3. With textiles, as some comments say above, I had no idea how much work went into doing them. Puts a different spin on things like childcare today, which similarly take up lots and lots of time but disappears a bit when I think of producing things better.

    4. Industrial revolution history makes a bit more sense and is filled in knowing what industry was replacing. Plus some of the social structure at the time makes a bit more sense. (Though it does seem early modern times were already more advanced/productive in some ways than the periods described on the blog.)

    5. On the one hand, it’s been made clear how much changed socially going from agricultural to industrial societies, with markets, administration, craftsmanship and equivalents getting vastly more important. However, the way stuff like transport costs work, how labor gets divided, etc. translates quite well, different time periods but the principles are familiar.

    So another congrats on a mind opening series. Now to use this information….

    1. I can recommend the Industrial Revolution Podcast. Very informative about that period. Before listening to that I had no idea how important the cloth industry actually was and how much time it took spinning, weaving etc before industrialization.

  16. “20:4:1, with sea transport thus being four times cheaper than river transport and twenty times cheaper than road transport for bulk goods (like fabric)”
    I think you mean to say that sea transport is five times cheaper than vier, or possible that river transport is 4 times cheaper than road. 20/4 = 5

    1. Transporting one ton of goods over a distance of 100 miles costs:
      – one thaler if done by sea
      – four thalers if done by river
      – twenty thalers if done by road.

      1. I thought what CometKing also thought, that it was meant the other way around: With a fixed budget you could move something 1 distance by road, 4 distances by river or 20 distances by sea…

  17. I was a Tiny bit disappointed that no one mentioned ,” Sea silk” , the fabric made from the byssus of Pinna nobilias, and paired in my head with Tyrian purple. ( Weath from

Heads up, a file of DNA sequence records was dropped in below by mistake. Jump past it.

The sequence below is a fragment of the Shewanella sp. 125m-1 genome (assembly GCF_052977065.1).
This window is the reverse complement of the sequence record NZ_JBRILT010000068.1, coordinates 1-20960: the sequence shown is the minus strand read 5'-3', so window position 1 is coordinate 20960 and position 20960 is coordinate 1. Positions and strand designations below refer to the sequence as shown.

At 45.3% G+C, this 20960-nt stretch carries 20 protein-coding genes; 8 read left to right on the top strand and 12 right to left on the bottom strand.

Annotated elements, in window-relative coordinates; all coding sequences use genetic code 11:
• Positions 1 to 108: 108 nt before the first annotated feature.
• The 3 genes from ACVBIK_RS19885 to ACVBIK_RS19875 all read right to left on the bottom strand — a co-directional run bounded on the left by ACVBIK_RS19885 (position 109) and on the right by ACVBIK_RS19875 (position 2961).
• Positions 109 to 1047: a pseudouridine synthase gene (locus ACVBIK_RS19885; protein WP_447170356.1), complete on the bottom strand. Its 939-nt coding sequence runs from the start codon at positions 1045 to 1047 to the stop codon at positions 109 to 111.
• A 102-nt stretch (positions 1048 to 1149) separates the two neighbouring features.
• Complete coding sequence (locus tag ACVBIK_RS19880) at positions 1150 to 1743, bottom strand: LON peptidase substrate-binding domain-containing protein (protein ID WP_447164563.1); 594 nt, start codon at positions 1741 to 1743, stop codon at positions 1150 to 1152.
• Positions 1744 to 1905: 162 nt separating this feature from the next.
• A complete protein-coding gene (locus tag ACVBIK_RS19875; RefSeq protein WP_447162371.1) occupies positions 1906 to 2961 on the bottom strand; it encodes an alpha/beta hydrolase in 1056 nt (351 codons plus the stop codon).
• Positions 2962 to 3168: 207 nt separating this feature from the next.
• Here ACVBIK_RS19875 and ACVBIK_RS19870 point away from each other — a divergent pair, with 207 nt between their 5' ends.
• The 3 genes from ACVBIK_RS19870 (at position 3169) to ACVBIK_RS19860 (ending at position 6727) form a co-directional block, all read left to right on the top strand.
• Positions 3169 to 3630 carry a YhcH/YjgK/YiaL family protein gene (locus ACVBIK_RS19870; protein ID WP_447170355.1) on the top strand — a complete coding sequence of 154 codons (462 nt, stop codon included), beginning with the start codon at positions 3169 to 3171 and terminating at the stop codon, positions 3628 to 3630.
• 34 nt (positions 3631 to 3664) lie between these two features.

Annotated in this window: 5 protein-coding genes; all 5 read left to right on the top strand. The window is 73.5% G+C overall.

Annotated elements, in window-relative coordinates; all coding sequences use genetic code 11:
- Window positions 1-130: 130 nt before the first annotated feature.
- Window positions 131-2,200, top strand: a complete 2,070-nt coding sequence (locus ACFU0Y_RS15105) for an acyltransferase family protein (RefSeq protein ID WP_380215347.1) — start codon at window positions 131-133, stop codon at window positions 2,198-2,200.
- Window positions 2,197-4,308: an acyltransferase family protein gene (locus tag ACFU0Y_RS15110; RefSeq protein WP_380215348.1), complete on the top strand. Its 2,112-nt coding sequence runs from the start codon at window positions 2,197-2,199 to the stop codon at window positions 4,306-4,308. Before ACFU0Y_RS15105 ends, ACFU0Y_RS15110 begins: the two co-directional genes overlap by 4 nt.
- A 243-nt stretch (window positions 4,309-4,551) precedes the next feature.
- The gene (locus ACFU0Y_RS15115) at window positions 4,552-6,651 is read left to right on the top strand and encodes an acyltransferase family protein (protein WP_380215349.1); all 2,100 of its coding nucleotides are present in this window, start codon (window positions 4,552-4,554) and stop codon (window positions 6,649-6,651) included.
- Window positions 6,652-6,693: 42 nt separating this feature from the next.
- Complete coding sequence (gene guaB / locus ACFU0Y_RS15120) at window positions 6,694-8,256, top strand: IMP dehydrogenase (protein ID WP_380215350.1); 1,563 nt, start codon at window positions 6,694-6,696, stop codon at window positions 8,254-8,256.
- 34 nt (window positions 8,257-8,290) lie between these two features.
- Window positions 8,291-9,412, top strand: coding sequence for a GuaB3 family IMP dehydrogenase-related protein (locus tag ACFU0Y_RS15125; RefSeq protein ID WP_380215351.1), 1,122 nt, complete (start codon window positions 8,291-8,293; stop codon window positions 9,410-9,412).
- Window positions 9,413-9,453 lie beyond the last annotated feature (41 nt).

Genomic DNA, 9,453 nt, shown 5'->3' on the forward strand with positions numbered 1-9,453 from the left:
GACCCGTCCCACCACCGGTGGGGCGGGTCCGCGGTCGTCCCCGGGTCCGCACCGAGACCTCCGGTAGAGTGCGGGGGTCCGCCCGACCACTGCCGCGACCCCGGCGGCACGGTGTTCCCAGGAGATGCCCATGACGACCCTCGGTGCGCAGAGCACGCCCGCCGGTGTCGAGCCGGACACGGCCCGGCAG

It was never that common, I suppose, but I enjoyed thinking of the golden threads adorning a purple cloth…

  18. One thing I’m still not clear on is how rural farmers (i.e. most of the population) wind up with anything but dull beige/brown clothing. The household spins and weaves and sews, but bleaching and dyeing are specialized trades. And, from the discussion of agriculture, rural farmers don’t seem to have participated much in the monetary economy, paying taxes in kind and using surplus wealth to build social credit rather than a fat purse. So at some point the housewife has to take plain yarn and/or cloth to a dyer, and come home with colored yarn or cloth.

    Is she coming home with literally the same yarn/cloth she brought to town, dyed for her as a service? If so, what does the dyer get for his trouble? Lots of dinner invitations from satisfied customers, because social credit? Some extra yarn or cloth or maybe a chicken offered in barter? Or silver coin, because rural farmers had more of that than I had understood from the agricultural discussion here?

    Alternately, is the housewife coming home with different cloth or yarn than she brought to market, presumably from the stock on hand when she showed up with her homespun textiles? In which case, is she bartering directly with the dyer, X units of undyed yarn/cloth for Y<X units of colored? Or does she sell her homespun cloth/yarn to a merchant for coin, and buy colored goods with that?

    I expect the answer is "this probably differs widely across time and space, and we don't know much about it because the writers-down-of-stuff didn't care about peasant-housewife stuff", but maybe something is known and I find myself interested. So I can ask Professor Devereaux if he knows, or I can get to work building a time machine…

    1. At London, cookpots stained with madder are common in domestic deposits of the 10th-12th century, but not later, suggesting that around the year 1200 it ceased to be common for London households to dye cloth (Crowfoot et al., Textiles and Clothing 1150-1450, p. 20) But in the late middle ages undyed white and russet are the stereotypical colours of rural clothing!

    2. She’s enmeshed in village economy which has some room for specialisation – there’s a tanner, a smith, a wright, several ‘ale-wives’ (brewers), a potter and a few other trades. Many are pursued part-time, working on land the other part. It’s also connected via pedlars, packmen, drovers and higher-status households to the wider world. Tallies suffice for intra-village trade, and some goods are made to sell – either to itinerant traders or through the manor (wool, hides, surplus grains). So pennies circulate. Simple dying can be done at home, or through a slightly more skilled local dyer – that gets blue and russet and dull green and shades of brown.